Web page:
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Passport: Going Local in Cuba


Havana, Cuba
Back in the states, the movement of “keeping it local” seems to be catching on big time. Consumers are encouraged to buy from local farmers, support local business and circulate their money in a local economy. Here in Havana, keeping it local has an entire different meaning—literally. The other day I mentioned that I would be visiting a museum and then hanging out in the city while waiting for the much-anticipated World Baseball Classic match between Cuba and Australia to begin. [Post break: They won, it was awesome!!! But can we talk about the Dominican Republic got shut out by the Netherlands? THE NETHERLANDS? Damm.] I’ve visited this museum and navigated these city streets before, only this time would be a bit different because I was planning to keep it local as a Cuban the entire time.

Money Makes The Maquinar Go ‘Round

When it comes to money here, you have to think twice. In Cuba, two recognized currencies exist – Moneda Nacional, aka The Cuban Peso and The Convertible Peso, aka the CUC. If you come here and you exchange money at the airport, you will receive the CUC in exchange for your pounds/dollars/euros, etc. The exchange rate is pretty competitive with the exception of the American Dollar, but we all know the story behind that.
CUCs are excepted only at most “nicer” restaurants, shops, hotels and tourist-related businesses (taxis, resorts, liquor stores, etc). The Peso is everywhere as well, but functions in an economy entirely on its own as well and most tourists will probably never see it. A common hustle here is to actually sell the peso to CUC holding tourists as a souvenir. Imagine paying $20 for a $5 dollar bill just because it has Che on it—right.

In public spaces, venues, concerts, etc one will notice two prices posted: one for Cubans (pesos) and one for non-Cubans (CUC), and in most cases, the price will be the exact same. So what’s the difference? A 24/25-to-1 exchange rate. It can be confusing, but if you think about the monthly income for the average Cuban, it, in essence, make sense. But don’t think the two currencies are exclusive of one another, they mix more than anyone cares to admit.

Just as there are CUC-only establishments, etc, there are also things that you will only get with a peso and a smile. One, for example is a ride in a maquina (see above. translated: machine) aka a peso taxi. Traditionally, maquinas drivers service Cubans only and accept only pesos. Most tourist ask for a ride in one since most maquinas are the classic Ford and Cheverolet models that Cuba is known for via postcards. You may be able to grab a quick photo, but as far as a ride to Vedado, most will politely decline and keep it moving out of fear for being caught by officials. Trust me, you’re not missing that much as they can be quite uncomfortable and drivers will try to squeeze as many people as possible into one trip, but if you can, it is an experience to be remembered. Brooklynites who have ever had a crazy dollar-van ride can probably relate more than most.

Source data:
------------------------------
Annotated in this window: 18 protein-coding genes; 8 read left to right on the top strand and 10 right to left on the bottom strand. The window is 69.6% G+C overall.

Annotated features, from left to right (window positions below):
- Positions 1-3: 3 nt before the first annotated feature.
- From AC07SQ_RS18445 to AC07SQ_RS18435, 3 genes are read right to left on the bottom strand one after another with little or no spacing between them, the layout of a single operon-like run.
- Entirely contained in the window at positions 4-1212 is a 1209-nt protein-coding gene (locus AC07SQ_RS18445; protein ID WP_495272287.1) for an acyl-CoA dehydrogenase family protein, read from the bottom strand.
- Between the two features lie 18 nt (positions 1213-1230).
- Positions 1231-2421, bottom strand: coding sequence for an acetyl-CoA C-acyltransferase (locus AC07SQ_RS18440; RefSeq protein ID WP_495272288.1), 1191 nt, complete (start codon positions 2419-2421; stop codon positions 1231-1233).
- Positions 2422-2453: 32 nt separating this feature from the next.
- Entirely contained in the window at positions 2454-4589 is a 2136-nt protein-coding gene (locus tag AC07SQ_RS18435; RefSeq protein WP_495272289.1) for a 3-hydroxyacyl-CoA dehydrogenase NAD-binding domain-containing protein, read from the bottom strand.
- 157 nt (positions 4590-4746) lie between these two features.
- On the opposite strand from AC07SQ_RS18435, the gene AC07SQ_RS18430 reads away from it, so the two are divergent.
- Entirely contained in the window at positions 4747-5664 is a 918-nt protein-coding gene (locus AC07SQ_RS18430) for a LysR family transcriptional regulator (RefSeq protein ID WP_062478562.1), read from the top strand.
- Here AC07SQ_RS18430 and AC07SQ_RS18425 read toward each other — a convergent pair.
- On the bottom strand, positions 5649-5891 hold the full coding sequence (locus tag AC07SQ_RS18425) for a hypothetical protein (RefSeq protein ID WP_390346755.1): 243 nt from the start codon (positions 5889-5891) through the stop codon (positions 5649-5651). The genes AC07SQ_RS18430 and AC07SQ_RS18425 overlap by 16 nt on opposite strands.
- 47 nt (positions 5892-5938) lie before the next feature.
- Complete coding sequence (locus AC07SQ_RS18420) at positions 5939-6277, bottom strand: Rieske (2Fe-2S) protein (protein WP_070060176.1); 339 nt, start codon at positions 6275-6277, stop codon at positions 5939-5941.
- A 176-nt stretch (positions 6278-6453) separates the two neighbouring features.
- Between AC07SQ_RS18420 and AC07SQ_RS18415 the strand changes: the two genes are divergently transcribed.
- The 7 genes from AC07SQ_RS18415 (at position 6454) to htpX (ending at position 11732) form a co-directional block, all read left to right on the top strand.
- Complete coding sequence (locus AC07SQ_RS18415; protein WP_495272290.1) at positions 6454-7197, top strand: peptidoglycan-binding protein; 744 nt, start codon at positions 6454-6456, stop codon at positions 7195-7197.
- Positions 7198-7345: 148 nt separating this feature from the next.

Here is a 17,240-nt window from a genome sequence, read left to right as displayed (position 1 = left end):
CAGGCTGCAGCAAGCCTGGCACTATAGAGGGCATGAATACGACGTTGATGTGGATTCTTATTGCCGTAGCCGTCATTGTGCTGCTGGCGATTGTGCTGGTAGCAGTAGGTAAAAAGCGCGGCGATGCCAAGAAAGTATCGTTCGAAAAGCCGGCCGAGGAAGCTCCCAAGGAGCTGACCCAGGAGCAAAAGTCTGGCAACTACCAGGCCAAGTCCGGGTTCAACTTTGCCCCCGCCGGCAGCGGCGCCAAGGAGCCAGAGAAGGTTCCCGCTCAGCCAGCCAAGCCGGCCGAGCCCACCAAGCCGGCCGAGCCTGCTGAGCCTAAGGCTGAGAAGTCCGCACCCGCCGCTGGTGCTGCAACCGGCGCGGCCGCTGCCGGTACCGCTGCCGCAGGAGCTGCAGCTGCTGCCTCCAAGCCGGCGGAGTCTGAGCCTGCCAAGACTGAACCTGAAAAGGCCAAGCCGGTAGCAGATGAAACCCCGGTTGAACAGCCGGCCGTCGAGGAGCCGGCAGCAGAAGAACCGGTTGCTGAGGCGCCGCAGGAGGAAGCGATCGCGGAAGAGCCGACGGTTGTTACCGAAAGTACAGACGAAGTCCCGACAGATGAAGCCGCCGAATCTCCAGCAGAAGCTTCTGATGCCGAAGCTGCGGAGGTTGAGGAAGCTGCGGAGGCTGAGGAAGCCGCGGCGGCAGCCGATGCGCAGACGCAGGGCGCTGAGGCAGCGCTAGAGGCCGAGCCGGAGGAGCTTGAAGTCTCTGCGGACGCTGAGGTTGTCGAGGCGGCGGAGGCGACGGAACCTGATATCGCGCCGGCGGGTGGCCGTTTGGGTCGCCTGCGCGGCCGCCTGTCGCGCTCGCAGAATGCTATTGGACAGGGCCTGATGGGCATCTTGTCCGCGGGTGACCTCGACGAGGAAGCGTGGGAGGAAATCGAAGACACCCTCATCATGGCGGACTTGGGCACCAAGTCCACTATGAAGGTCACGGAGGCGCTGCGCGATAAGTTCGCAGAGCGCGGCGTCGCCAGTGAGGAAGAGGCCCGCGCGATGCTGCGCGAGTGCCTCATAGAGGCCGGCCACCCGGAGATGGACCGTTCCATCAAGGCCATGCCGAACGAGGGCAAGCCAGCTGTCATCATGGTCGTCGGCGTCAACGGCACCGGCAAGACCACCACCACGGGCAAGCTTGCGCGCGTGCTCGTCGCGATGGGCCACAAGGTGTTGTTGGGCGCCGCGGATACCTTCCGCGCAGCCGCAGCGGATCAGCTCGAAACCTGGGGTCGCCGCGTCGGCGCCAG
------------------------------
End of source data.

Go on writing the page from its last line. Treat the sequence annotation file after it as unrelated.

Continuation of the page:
Making It At the Museo
So after a quick maquina ride, my friend and I decided to treat ourselves to a lazy afternoon of art and leisure in Habana Vieja, or Old Havana. First stop: the Museo Nacional de Bellas Artes (shown above), which houses classic and contemporary art from Cubans both here and abroad. It’s also one of my favorite places in the city, complete with a courtyard, theatre and cafe. A perfect way to spend an afternoon. The entry price is the same amount for both currencies/people—$5. Since she is Cuban, we decided to try our luck and see if we could score entry using pesos. Of course she bought them and I conveniently started reading a museum brochure, and well, we got in! I passed, lol. Generally, I don’t try this that much because really, a $5 ticket won’t kill me, but when in Rome…try to be Italian at least once.

Once inside, we hit up the courtyard and discovered some new works. Some of my favorites pieces included pieces by Raul Martinez, Felix Beltran, and Frémez. (above: The courtyard at the Museo).

After the museum, we had some time to kill so we decided to hit up a local, pesos-only bar and waste some time…but first we had to tackle our desire for sweets. If there is one thing that you must do when here it is to hit up a bakery and indulge in some fresh pan, tarteles, pan santo, eclairs, etc. The wait may be long, but it moves at a good pace. Don’t be afraid to ask the person next to you for their recommendation, everyone has an opinion when it comes to postres and they won’t be afraid to declare it-loudly.

Fast forward and we are in front of a television set with friends from here and abroad, watching Havana and Australia prove their weight in the world of baseball. The streets are quieter than normal since it seems the entire nation is glued to the game. I’ve never been the biggest baseball fan, but you can’t deny the excitement felt by the people. After a slow start, runs start to get made and Cuba manages to win against the Aussies, 5-4. This was celebrated by my entire neighborhood screaming from their balconies.

Score one for the local set today. Let’s see what happens tomorrow. I’ve got to explain this massive hangover I have, lol!


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